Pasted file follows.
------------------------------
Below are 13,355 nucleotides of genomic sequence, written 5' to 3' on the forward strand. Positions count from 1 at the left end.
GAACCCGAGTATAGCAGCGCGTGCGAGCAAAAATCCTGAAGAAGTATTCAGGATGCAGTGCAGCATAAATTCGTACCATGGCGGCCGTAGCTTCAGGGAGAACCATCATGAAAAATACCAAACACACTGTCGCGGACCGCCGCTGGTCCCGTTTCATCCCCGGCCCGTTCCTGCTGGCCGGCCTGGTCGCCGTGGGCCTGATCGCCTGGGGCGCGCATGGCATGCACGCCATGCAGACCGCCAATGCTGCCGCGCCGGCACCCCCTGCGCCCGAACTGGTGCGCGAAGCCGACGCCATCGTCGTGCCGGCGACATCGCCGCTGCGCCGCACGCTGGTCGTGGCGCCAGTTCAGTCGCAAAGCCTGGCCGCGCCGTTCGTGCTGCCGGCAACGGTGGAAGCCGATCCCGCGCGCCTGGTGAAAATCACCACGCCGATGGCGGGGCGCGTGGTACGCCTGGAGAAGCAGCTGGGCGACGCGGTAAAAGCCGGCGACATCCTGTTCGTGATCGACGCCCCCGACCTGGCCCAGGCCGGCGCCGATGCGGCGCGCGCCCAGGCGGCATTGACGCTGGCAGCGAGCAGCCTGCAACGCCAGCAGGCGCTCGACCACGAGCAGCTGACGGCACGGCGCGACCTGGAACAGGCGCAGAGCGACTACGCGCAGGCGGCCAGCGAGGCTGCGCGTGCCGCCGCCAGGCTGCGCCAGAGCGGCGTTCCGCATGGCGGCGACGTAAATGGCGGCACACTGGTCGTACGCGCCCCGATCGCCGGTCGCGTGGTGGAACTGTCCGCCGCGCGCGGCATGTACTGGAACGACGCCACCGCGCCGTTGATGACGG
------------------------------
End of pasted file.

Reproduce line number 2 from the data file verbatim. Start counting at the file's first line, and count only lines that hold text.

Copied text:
GAACCCGAGTATAGCAGCGCGTGCGAGCAAAAATCCTGAAGAAGTATTCAGGATGCAGTGCAGCATAAATTCGTACCATGGCGGCCGTAGCTTCAGGGAGAACCATCATGAAAAATACCAAACACACTGTCGCGGACCGCCGCTGGTCCCGTTTCATCCCCGGCCCGTTCCTGCTGGCCGGCCTGGTCGCCGTGGGCCTGATCGCCTGGGGCGCGCATGGCATGCACGCCATGCAGACCGCCAATGCTGCCGCGCCGGCACCCCCTGCGCCCGAACTGGTGCGCGAAGCCGACGCCATCGTCGTGCCGGCGACATCGCCGCTGCGCCGCACGCTGGTCGTGGCGCCAGTTCAGTCGCAAAGCCTGGCCGCGCCGTTCGTGCTGCCGGCAACGGTGGAAGCCGATCCCGCGCGCCTGGTGAAAATCACCACGCCGATGGCGGGGCGCGTGGTACGCCTGGAGAAGCAGCTGGGCGACGCGGTAAAAGCCGGCGACATCCTGTTCGTGATCGACGCCCCCGACCTGGCCCAGGCCGGCGCCGATGCGGCGCGCGCCCAGGCGGCATTGACGCTGGCAGCGAGCAGCCTGCAACGCCAGCAGGCGCTCGACCACGAGCAGCTGACGGCACGGCGCGACCTGGAACAGGCGCAGAGCGACTACGCGCAGGCGGCCAGCGAGGCTGCGCGTGCCGCCGCCAGGCTGCGCCAGAGCGGCGTTCCGCATGGCGGCGACGTAAATGGCGGCACACTGGTCGTACGCGCCCCGATCGCCGGTCGCGTGGTGGAACTGTCCGCCGCGCGCGGCATGTACTGGAACGACGCCACCGCGCCGTTGATGACGG